Pendragon Apple – Red Fleshed Fruit

Pendragon Apple

Pendragon Apple

Our Pendragon tree has borne its first Pendragon apple – in fact, four dark red fruit with amazing coloured flesh. The taste is okay – it’s fair to say these are grown for their ornamental looks first and foremost, but they’re not a bad eating apple. Maybe one day we can squeeze some pink apple juice!

I learned to graft with this tree, the scion taken from Nigel Deacon’s tree at Sutton Elms. Nigel was the chap who kindly taught me to graft, and I keep meaning to ask him if he’ll teach me other methods – he’s an absolute whizz with the genetics of trees, and specialises in collecting red flesh varieties and varieties native to Leicestershire.

Hopefully we’ll be using this next year!

Red Onion Soup

2015 red onion soup 1As you could see from the post about our bumper onion harvest, we have an awfully large pile of onions to plough our way through. Here’s a simple onion soup recipe that’s perfect to ward off any chill after working outside on a typical English autumnal day in September. Add some crusty Red Leicester bread and it’s pure heaven, in a soup bowl.


Butter or olive oil
1 kg red onions – thinly sliced
4 garlic cloves – chopped
2 tbsp flour
200 ml red wine
1 litre vegetable stock (boiling)
Handful of fresh garden herbs.
grated cheese – a handful for each bowl

Enough for 4 people.


2015 red onion soup 2Melt the butter in a pan, or heat the olive oil.
Add the onions and fry – keep stirring until caramelised.
Add the garlic, cook for a couple of minutes.
Sprinkle on the flour, stir.
Increased the heat – add the wine, hot stock, fresh herbs.
Cover the pan and simmer for 20 minutes.

Into bowls, add a handful of cheese on the top.

Red Mite cause Chicken Holiday

Whilst visiting friends, they asked for some advice on their flock. Their coop had contracted red mite in a very bad way – and the housing was covered, but despite all attempts, the little blighters kept coming back.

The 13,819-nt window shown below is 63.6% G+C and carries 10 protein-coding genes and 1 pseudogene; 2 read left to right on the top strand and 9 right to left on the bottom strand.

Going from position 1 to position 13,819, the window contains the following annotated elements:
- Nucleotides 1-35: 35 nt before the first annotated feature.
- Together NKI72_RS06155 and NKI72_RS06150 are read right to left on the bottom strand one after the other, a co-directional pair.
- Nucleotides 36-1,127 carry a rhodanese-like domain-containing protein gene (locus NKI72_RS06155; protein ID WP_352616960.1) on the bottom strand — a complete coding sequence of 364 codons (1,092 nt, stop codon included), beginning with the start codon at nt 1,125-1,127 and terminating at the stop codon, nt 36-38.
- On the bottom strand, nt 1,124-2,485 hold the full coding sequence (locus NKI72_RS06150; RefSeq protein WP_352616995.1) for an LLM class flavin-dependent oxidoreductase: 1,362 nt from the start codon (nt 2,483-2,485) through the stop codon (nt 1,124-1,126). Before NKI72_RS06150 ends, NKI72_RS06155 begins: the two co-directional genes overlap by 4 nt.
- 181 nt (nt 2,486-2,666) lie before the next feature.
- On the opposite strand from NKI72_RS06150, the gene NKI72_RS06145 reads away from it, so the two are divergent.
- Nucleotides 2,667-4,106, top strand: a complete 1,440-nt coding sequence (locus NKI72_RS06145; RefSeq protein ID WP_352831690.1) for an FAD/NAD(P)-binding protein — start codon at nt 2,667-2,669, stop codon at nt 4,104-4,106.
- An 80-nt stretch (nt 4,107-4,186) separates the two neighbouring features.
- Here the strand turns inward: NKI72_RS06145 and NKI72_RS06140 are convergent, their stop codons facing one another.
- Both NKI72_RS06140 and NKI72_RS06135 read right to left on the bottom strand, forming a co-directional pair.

We had a quick look and promptly offered to give the chooks a holiday at Merrybower, on clean ground and in clean houses. Seeing nothing else to give us great alarm, we knew it was highly unlikely the red mites would be on the birds during daylight hours whilst outside, so we wouldn’t be transferring any to our gaff.

2015 holiday chooks 2

Seven Warrens (one is laying inside)

On arrival, we put six, including Colin the cock, in a spare Eglu Cube, and seven in a spare Green Frog Designs Livestock Ark, which we used for chicks last year. We started them on a seven day course of Flubenvet, which was given ready-mixed in Marriage’s Farmyard Layers Pellets with integrated Flubenvet. Whilst they were caged in their runs, this would ensure they got a good worming dose. Noticing a bird with runnyish poos, we also gave them a three day course of Tylan Soluble antibiotic – 0.5g for every litre of water, mixed fresh every 24 hours. Noticing some also had scaly leg mite, we also dropped a spot of Ivermectin on the back of the neck of all of them, and will repeat that in three weeks’ time.

We think the big difference was the food. It’s possible that they’d been put off eating the food in their old coop because of the mite association, but for whatever reason, they tucked into the Marriage’s pellets like there was no tomorrow! They’re also going through the moult, which is a tough time for any bird. To help them along with that they had our special mix of mashed potato, live yoghurt, cod liver oil and poultry spice. It stinks, but boy do they love it! And the difference a few days later is amazing – they’re more relaxed and look much perkier, despite still looking rather bedraggled with their old feathers still intact.

2015 holiday chooks 1

Colin, three Warrens and, we think, a Light Sussex hen and a Buff Orpington hen.

For any regulars reading this, Colin the cock is actually one of our boys bred last year, so he’s returned home! We haven’t mentioned this, but Red, his brother that we kept, was killed by a fox this spring. It was an upsetting thing for us all, made worse in that he was the last in the bloodline of our flock. But with Colin here we might be able to ‘borrow’ him for another brood next year, if all goes well. We still don’t know Colin as well as we knew Red, who was very gentle, but none of us have been pecked by Colin, even when handling him and his ladies for scaly leg mite, so it looks promising so far.